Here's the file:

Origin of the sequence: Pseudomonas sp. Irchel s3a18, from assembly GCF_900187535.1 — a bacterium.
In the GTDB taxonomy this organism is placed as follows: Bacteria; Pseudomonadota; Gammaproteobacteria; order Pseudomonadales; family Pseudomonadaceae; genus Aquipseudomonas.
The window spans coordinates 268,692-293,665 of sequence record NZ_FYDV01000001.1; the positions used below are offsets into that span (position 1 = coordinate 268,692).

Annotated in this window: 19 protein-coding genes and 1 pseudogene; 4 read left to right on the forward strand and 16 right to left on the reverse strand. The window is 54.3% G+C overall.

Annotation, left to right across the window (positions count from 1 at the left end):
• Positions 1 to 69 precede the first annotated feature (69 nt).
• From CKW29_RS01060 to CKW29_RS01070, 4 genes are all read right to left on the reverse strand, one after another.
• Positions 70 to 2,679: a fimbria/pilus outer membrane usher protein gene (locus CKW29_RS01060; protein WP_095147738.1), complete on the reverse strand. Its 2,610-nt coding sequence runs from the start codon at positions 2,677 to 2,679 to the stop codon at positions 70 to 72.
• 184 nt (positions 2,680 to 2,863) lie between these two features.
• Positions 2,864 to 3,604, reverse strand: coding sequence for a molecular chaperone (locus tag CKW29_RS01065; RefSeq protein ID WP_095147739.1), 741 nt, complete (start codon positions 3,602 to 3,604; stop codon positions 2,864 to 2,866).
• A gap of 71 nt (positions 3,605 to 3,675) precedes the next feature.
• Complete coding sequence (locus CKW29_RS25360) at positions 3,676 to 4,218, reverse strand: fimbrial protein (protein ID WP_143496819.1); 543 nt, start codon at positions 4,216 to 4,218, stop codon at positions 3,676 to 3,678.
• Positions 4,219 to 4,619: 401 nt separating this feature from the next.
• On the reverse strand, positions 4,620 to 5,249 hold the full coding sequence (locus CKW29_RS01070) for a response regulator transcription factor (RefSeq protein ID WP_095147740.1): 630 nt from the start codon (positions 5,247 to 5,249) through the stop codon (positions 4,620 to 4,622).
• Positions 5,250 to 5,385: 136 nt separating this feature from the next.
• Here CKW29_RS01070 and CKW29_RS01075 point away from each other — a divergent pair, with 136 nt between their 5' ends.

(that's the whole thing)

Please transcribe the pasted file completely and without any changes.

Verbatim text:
Origin of the sequence: Pseudomonas sp. Irchel s3a18, from assembly GCF_900187535.1 — a bacterium.
In the GTDB taxonomy this organism is placed as follows: Bacteria; Pseudomonadota; Gammaproteobacteria; order Pseudomonadales; family Pseudomonadaceae; genus Aquipseudomonas.
The window spans coordinates 268,692-293,665 of sequence record NZ_FYDV01000001.1; the positions used below are offsets into that span (position 1 = coordinate 268,692).

Annotated in this window: 19 protein-coding genes and 1 pseudogene; 4 read left to right on the forward strand and 16 right to left on the reverse strand. The window is 54.3% G+C overall.

Annotation, left to right across the window (positions count from 1 at the left end):
• Positions 1 to 69 precede the first annotated feature (69 nt).
• From CKW29_RS01060 to CKW29_RS01070, 4 genes are all read right to left on the reverse strand, one after another.
• Positions 70 to 2,679: a fimbria/pilus outer membrane usher protein gene (locus CKW29_RS01060; protein WP_095147738.1), complete on the reverse strand. Its 2,610-nt coding sequence runs from the start codon at positions 2,677 to 2,679 to the stop codon at positions 70 to 72.
• 184 nt (positions 2,680 to 2,863) lie between these two features.
• Positions 2,864 to 3,604, reverse strand: coding sequence for a molecular chaperone (locus tag CKW29_RS01065; RefSeq protein ID WP_095147739.1), 741 nt, complete (start codon positions 3,602 to 3,604; stop codon positions 2,864 to 2,866).
• A gap of 71 nt (positions 3,605 to 3,675) precedes the next feature.
• Complete coding sequence (locus CKW29_RS25360) at positions 3,676 to 4,218, reverse strand: fimbrial protein (protein ID WP_143496819.1); 543 nt, start codon at positions 4,216 to 4,218, stop codon at positions 3,676 to 3,678.
• Positions 4,219 to 4,619: 401 nt separating this feature from the next.
• On the reverse strand, positions 4,620 to 5,249 hold the full coding sequence (locus CKW29_RS01070) for a response regulator transcription factor (RefSeq protein ID WP_095147740.1): 630 nt from the start codon (positions 5,247 to 5,249) through the stop codon (positions 4,620 to 4,622).
• Positions 5,250 to 5,385: 136 nt separating this feature from the next.
• Here CKW29_RS01070 and CKW29_RS01075 point away from each other — a divergent pair, with 136 nt between their 5' ends.